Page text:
OAF Talk: Just Don't Call it Practice!
Theater @ New Museum
235 Bowery, New York, NY 10002, USA
Outsider Art Fair New York will host a panel discussion on Tuesday, January 14th, Just Don't Call it Practice!, moderated by Bill Arning, with panelists Lonnie Holley (artist and musician); Laura Hoptman (Executive Director of the Drawing Center, New York); and Marilyn Minter (artist).
This year’s panel discussion will consider a 2007 article written by Roberta Smith for the New York Times, What We Talk About When We Talk About Art, that critiqued the distancing and taming language of professionalization, specifically terms such as “practice” and “product.” Market realities, language, and criticism often make artists more professional and less adventurous. Conversely, outsider artists are, for the most part, untethered to art world conventions, not concerned with pleasing the three C’s (Critics, Curators and Collectors). When an artist refers to their own “practice" it indicates they are safe to be around. Smith took issue with the term, which is still commonly used today:1. The implication that artists, like lawyers, doctors and dentists, need a license to practice.2. The implication that an artist, like a doctor, lawyer or dentist, is trained to fix some external problem. 3. “Practice" sanitizes a very messy process. It suggests that art making is a kind of white-collar activity whose practitioners don’t get their hands dirty, physically or emotionally.4. It converts art into a hygienic desk job and signals a basic discomfort with the physical mess as well as the unknowable, irrational side of art making.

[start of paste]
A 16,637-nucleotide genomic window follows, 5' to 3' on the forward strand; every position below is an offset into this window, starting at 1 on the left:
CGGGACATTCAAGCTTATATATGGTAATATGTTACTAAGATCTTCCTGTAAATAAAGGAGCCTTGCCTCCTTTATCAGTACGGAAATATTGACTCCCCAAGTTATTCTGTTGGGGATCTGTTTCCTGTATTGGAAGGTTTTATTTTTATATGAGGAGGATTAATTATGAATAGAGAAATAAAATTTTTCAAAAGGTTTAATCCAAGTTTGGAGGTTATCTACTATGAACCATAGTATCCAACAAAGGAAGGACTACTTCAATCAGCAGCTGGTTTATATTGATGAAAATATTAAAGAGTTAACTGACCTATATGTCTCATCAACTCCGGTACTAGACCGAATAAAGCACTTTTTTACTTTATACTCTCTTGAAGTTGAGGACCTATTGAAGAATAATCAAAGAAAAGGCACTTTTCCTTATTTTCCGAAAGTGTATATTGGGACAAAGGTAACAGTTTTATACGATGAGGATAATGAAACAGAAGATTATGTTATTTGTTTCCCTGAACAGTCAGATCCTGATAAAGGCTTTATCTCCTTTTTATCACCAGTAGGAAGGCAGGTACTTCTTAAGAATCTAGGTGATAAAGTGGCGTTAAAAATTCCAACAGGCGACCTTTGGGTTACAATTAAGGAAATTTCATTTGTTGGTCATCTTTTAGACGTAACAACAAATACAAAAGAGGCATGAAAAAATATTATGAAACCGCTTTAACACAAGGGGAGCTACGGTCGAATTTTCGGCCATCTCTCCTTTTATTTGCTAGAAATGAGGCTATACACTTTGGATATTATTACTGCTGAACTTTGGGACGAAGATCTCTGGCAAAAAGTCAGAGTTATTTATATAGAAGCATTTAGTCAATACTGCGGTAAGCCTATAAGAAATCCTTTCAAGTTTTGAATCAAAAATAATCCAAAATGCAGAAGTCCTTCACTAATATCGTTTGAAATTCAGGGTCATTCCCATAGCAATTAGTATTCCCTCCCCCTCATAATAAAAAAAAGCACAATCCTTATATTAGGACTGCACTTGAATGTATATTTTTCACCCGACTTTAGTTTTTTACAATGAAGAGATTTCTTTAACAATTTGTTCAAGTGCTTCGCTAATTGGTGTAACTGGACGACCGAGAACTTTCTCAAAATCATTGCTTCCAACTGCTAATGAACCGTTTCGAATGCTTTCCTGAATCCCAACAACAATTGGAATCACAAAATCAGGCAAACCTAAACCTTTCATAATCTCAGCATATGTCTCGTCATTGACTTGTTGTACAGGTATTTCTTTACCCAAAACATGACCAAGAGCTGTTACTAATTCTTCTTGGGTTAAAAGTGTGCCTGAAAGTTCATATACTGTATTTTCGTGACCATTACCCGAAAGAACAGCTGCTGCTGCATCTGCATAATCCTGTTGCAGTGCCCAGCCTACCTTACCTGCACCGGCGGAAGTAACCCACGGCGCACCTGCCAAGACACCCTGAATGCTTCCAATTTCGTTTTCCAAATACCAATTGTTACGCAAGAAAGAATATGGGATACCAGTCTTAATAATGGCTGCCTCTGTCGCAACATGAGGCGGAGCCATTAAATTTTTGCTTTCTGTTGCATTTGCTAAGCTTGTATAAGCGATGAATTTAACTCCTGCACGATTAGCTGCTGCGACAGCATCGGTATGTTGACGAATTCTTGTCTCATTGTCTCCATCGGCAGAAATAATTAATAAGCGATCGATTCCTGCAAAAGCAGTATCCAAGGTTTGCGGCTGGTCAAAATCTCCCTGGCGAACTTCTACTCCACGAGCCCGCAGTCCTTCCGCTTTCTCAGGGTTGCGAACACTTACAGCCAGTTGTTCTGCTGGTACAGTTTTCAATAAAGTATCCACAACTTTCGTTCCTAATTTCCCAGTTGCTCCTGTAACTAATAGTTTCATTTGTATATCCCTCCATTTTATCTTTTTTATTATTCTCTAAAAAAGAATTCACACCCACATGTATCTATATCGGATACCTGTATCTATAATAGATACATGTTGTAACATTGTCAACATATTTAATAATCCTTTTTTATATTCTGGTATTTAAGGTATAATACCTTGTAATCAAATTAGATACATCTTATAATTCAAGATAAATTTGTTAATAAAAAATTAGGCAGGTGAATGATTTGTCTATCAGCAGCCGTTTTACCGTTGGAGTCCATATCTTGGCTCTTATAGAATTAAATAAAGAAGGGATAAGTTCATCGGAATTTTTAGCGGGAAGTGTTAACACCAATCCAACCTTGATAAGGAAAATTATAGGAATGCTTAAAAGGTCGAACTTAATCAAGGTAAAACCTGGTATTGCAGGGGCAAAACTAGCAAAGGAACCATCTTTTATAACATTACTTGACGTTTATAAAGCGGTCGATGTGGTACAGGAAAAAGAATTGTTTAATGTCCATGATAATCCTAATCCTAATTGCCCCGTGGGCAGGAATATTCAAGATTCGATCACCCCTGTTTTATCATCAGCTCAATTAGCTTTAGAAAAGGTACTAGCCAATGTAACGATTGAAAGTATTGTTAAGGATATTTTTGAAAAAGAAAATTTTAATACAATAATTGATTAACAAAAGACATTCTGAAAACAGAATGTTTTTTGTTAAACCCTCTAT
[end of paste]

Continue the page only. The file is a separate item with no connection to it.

How have the rules changed in 2020 and where do we see the professionalization of art careers helping or hurting culture in the future? How do artists who have achieved museum sanctioned careers keep the edge that made them want to be artists in the first place? What differences (or similarities) are there between self-taught and academically trained artists with regard to how they think about and create their work? What do we find appealing or unappealing about those differences?
This event is free and open to the public and is part of the programming for the 28th New York edition of the Outsider Art Fair.
For more information, visit our website (www.outsiderartfair.com) or email email@example.com.
Doors open at 6:30PMPanel discussion begins at 7PM
Image: Lonnie Holley, Riding Through My Roots Too Fast, 2004, Old motorcycle frame, found wood, 59 × 77 inches, Courtesy of James Fuentes, New York and The Brant Foundation.
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